Foreclosure bill shifts to Senate

CARSON CITY -- Her bill wouldn't help every person behind on home mortgage payments, but Assembly Speaker Barbara Buckley said Tuesday that analyses show it could keep 17,700 Nevada families from losing homes to foreclosure.

On a 41-0 vote, the Assembly approved her Assembly Bill 149, which would allow homebuyers facing foreclosure to request a mandatory mediation hearing.

During these hearings, a trained mediator, either a lawyer or judge, would determine whether a new loan arrangement could be reached between the homebuyer and the lender to keep the buyer from losing the home.

Lenders would not be required to agree to a more favorable loan for the buyer. However, some would be expected to agree to new loans because they wouldn't be able to sell a foreclosed home for anything near the value of the current mortgage.

The glut of foreclosed homes in Nevada has caused home values to plummet. Last year, 77,000 homes were foreclosed on in the state.

"It is not going to help everybody," said Buckley, D-Las Vegas, after the vote. "If someone has lost a job and they can't get a new job, it isn't going to help them. But it will help those able to afford a mortgage, just not one at the current rate."

Typically these buyers were enticed into "exotic" mortgages, such as adjustable rate mortgages, that initially had a low interest rate but now are too costly for them, she said.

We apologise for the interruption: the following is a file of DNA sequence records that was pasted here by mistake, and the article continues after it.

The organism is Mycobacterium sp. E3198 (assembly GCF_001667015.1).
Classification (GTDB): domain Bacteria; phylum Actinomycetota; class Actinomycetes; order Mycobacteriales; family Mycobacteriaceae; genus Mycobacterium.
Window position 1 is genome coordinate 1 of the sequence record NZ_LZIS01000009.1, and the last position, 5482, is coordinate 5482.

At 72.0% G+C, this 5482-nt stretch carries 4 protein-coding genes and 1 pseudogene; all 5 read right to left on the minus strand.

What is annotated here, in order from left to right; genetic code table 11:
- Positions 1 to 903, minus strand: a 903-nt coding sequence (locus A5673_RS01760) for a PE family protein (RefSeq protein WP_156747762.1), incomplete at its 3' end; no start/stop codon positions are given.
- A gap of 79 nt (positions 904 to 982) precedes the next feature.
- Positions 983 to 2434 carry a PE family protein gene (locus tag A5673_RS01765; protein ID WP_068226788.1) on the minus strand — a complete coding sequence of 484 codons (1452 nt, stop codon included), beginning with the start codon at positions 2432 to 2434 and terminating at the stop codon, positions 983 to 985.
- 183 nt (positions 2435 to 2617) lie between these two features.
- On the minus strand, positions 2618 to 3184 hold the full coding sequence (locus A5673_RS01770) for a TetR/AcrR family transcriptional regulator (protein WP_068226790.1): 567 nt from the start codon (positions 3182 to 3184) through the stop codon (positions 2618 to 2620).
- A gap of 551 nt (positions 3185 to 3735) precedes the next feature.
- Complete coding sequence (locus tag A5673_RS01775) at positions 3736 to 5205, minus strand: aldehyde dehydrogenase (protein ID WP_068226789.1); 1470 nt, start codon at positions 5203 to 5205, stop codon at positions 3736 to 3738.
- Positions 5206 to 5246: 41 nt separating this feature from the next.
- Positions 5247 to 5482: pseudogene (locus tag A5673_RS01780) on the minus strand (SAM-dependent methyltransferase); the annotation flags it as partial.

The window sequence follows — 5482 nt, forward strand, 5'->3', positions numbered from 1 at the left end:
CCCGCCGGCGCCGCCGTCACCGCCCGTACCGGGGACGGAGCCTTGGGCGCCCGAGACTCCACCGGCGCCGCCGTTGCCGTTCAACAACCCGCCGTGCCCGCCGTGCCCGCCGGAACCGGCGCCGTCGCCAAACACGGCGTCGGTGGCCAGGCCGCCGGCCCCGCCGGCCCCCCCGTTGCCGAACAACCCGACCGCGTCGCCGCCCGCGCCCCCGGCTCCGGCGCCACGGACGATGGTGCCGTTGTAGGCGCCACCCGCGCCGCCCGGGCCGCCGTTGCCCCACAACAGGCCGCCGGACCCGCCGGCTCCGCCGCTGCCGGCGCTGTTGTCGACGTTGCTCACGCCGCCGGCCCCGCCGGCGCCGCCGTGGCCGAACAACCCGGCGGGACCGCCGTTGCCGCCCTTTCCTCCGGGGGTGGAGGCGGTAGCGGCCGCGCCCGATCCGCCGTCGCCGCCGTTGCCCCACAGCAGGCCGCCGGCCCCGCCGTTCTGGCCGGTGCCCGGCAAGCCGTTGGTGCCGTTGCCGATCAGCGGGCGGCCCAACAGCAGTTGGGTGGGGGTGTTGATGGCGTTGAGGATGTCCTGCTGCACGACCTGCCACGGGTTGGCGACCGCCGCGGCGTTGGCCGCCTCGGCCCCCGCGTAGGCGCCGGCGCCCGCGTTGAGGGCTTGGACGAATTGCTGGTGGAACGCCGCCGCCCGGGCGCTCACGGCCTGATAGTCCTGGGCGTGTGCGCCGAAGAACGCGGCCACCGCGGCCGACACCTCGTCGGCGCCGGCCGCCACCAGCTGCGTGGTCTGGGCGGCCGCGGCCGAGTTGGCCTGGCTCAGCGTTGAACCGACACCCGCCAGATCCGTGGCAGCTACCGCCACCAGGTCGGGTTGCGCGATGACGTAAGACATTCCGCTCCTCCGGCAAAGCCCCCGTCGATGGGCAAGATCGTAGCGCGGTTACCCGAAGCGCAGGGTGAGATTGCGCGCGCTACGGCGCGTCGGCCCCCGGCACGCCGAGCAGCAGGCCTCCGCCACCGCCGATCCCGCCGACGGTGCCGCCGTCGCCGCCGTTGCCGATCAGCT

The bill still must be passed by the Senate and signed by the governor before it can become law.

However, Buckley does not foresee any big obstacles. Virtually all banks and lending companies backed the bill during hearings.

AB149 would not go into effect before July 1. In the meantime, Buckley advised people in danger of losing their home to foreclosure to call 211, which is a statewide phone number people can call to get help and ask for names and numbers of credit counselors who work for nonprofit groups.

The Nevada Supreme Court has agreed to set up rules for mediation and develop training programs for mediators. Training is expected to commence in June.

Under the bill, a lender would have to send to mediation someone with the power to make new loan arrangements. If the lender does not show up at the mediation hearing, then the case would be sent to District Court, where a judge could make new loan arrangements.

If a buyer does not show up at mediation, then the lender could proceed to foreclosure against the home.

Buckley said she has received many calls from buyers who are not in foreclosure but concerned they will be soon and want to secure new loan arrangements before receiving a foreclosure notice.

Her bill would allow the Supreme Court to set rules for such situations.

During a hearing, Chief Justice James Hardesty said more than 300 lawyers and 22 senior judges have signed up to serve as mediators. They would be paid $340 for conducting the hearings, no matter how long they last. Half of that cost would be paid by the homebuyer and the other half by the lender.

A $50 filing fee would be paid by the buyer when he or she requests a hearing.

When asked about the fees during a hearing, Buckley said if someone cannot pay $220, then they probably could not afford even the cost of a new loan.

Contact reporter Ed Vogel at evogel or 775-687-3901.